The best way to answer that is to give an example from a proprietary log aggregator/analyzer that we've trialed. It uses a custom API to pull logs from a vCenter server. I had to identify the vCenter server by IP address, and provide access user name and password. There was nothing I needed to do in vCenter. After that, I was able to look at "reports" (actually "canned" searches) that would, for example, tell me if a new folder was created in a ESX host, or if a VM was created, renamed, reconfigured, etc., or if there was a change to a datastore. Now, I realize that this may be an unfair comparison (it is, after all, an expensive, proprietary, application). However, given that most environments are highly virtualized, and that VMware is the platform of choice, it would be a great thing if ELK could return similar data.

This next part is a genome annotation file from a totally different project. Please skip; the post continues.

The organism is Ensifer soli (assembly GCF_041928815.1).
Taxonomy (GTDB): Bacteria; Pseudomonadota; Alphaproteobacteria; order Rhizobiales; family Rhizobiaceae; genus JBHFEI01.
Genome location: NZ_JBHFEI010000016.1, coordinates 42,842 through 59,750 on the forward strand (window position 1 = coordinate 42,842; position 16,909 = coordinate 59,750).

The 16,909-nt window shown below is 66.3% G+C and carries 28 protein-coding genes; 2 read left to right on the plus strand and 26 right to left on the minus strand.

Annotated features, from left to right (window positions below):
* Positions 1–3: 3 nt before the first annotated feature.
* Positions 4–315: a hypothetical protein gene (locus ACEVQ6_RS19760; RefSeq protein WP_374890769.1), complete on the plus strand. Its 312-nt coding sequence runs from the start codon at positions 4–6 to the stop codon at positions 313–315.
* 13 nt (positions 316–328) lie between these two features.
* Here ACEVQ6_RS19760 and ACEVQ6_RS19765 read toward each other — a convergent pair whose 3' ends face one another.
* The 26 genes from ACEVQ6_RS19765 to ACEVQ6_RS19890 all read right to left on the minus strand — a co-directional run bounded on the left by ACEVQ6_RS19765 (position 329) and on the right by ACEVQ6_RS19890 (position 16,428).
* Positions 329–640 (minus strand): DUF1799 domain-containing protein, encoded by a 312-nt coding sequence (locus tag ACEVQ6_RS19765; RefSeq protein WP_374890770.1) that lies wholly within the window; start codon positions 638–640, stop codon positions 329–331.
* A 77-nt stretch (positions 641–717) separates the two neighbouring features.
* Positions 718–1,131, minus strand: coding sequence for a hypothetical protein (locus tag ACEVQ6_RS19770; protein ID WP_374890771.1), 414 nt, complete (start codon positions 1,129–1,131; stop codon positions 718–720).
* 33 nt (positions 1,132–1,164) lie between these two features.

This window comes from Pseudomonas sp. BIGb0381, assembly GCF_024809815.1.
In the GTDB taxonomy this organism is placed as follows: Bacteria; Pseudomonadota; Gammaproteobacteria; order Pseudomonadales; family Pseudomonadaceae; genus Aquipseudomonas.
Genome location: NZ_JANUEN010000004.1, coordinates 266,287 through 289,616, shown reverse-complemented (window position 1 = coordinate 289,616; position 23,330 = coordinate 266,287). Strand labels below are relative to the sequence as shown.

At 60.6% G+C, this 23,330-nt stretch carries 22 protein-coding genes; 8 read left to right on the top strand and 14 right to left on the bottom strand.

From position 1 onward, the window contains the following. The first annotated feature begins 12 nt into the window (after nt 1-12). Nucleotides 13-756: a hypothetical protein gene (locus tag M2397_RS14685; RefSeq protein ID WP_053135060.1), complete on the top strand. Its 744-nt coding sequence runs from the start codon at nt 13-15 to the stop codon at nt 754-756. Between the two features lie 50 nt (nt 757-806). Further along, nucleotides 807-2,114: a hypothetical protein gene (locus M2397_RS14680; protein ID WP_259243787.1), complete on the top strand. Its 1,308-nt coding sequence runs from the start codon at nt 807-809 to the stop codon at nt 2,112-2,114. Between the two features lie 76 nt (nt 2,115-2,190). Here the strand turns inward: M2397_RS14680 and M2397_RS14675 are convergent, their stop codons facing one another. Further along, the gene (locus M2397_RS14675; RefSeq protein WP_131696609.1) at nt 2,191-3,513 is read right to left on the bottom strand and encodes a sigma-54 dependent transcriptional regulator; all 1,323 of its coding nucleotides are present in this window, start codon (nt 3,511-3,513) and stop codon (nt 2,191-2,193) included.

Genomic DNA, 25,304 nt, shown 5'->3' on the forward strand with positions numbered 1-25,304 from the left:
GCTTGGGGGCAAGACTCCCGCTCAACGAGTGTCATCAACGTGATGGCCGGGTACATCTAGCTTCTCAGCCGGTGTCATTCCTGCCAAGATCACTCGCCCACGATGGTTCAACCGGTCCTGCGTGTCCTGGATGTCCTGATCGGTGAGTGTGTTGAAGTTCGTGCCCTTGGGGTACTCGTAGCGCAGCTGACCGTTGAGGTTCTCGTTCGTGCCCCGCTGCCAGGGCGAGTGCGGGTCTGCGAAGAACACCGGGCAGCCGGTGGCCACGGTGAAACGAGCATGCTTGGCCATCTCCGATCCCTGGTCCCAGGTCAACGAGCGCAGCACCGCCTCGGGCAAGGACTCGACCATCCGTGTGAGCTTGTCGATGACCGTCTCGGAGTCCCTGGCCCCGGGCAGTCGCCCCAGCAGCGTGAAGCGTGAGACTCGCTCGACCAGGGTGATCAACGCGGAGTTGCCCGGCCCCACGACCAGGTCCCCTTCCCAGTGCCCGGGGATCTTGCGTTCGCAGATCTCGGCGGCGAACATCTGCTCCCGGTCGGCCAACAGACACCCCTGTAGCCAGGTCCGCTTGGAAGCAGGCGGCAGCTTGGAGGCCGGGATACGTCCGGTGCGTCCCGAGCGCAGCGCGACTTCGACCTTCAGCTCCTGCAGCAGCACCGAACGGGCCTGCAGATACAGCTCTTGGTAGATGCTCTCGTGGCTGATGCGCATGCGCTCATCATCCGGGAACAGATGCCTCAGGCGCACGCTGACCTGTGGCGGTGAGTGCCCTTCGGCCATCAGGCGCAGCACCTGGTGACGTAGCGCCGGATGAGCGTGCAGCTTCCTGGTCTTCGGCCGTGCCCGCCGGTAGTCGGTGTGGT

A bit more experimentation (I can't do a lot of that in our current VMware implementation; we will be setting up a better test environment), but I did shut down an earlier version of an ELK VM, and got back the following:
message <166>2016-01-26T20:50:32.049Z dev-vmware.mydomain.local Hostd: [FFF81B90 info 'ha-eventmgr' opID=843656FD-000006D9-3-f9] Event 840 : Guest OS shut down for test-log-logstash on dev-vmware.NetAtlantic.local in ha-datacenter
So, there is some good stuff going on vis-a-vis VMware logs. But, I want to make it even better. Hence, my question remains: has anyone set up logging to capture both meaningful ESXi host and VM logs? Or, specifically to Magnus, are there any other config tweaks I can do to logstash to mine VMware fully?
Hope I'm clear about what I'm asking, and I'm not being a pita.